Tue, May 09, 2006 - Page 5 News List

Japan looking to defrost China relations


Japan is asking China for a meeting among their foreign ministers at a regional conference later this month to improve chilled relations between the two countries, Japanese news reports said yesterday.

Undersecretary for Foreign Affairs Shotaro Yachi made the proposal during talks on Sunday in China with his Chinese counterpart, Dai Bingguo (戴秉國), major newspapers including Mainichi Shimbun reported. Yachi is in China for three days of working-level talks.

"The two sides exchanged ideas on current China-Japan relations and issues of common concern," Japan's Kyodo news agency said in a one-line statement.

The talks were continuing yesterday in southwestern Guizhou, Dai's home province.

Foreign Minister Taro Aso hopes to meet with his Chinese counterpart, Li Zhaoxing (李肇星), in Qatar if Li also travels there for the Asia Cooperation Dialogue scheduled for May 23-24, the Mainichi quoted Yachi as saying on Sunday.

Ties between Japan and China have plunged to their worst in decades because of Prime Minister Junichiro Koizumi's visits to a Tokyo war shrine linked to Japanese militarism, as well as squabbles over history textbooks and territorial issues.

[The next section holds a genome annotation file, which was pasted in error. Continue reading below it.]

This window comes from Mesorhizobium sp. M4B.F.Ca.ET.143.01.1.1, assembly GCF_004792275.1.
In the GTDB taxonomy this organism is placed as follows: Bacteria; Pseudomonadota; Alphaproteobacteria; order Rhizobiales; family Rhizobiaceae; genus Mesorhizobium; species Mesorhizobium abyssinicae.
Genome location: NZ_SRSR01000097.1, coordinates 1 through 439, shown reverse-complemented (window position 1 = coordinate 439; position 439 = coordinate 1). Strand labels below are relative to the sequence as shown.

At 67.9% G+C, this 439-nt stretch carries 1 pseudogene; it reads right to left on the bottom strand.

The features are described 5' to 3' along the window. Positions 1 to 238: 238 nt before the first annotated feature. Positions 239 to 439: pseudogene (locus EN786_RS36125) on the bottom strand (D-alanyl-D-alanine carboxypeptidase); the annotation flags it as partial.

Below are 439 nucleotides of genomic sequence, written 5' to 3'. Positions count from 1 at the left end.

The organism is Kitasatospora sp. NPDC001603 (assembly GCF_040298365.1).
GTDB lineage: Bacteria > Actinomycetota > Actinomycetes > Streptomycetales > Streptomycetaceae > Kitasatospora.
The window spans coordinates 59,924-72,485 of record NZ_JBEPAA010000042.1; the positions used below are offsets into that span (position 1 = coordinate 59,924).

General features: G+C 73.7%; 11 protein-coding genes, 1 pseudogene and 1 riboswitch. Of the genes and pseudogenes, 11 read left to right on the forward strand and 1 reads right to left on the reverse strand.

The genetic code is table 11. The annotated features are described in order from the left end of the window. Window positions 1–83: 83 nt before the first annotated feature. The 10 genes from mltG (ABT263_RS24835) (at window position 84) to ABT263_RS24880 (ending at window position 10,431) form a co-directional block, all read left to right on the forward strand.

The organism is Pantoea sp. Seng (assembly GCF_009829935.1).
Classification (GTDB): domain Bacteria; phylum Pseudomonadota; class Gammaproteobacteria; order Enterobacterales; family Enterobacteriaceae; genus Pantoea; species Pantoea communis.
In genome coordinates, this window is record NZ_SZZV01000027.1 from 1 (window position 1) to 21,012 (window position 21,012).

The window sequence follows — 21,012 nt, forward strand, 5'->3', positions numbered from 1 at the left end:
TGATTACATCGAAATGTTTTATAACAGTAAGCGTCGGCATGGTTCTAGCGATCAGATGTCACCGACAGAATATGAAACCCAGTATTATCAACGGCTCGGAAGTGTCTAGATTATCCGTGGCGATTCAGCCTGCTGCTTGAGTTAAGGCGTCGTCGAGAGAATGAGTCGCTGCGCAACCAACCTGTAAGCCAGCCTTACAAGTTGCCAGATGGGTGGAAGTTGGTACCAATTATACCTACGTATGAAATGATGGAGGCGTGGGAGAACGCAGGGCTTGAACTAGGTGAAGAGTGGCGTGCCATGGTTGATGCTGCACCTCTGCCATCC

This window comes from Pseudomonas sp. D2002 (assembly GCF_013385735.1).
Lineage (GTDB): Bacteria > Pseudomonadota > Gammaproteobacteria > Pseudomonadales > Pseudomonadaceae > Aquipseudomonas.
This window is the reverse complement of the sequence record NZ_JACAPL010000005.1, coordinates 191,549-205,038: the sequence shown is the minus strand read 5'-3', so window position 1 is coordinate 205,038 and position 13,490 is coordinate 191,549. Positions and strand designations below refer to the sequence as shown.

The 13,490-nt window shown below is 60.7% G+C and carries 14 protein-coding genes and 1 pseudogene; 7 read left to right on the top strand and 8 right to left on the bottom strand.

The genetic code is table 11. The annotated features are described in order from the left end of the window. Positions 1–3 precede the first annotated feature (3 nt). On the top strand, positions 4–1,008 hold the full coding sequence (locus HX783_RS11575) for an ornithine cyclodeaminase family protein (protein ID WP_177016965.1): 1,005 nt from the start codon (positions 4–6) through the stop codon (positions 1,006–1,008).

Yachi said he planned to discuss regional and international issues, including ways to revive the stalled six-party talks on North Korea's nuclear weapons program, during his talks with Dai, Kyodo said.

Foreign Ministry officials refused to confirm the reports, saying no details could be disclosed during the continuing bilateral talks.

The Asia Cooperation Dialogue is a forum among 26 members to promote economic cooperation in Asia.

If the Aso-Li meeting materialized, it would be the first between the two countries' foreign ministers since last May, when they met on the sidelines of the Asia-Europe Meeting in Kyoto, western Japan.

Meanwhile, Koizumi is seriously considering visiting the Yasu-kuni shrine on an upcoming sensitive war anniversary, a report said yesterday.

Koizumi is weighing the effects of going to the shrine on Aug. 15, the anniversary of Japan's World War II surrender to US-led Allied forces in 1945, the Nihon Keizai Shimbun said.

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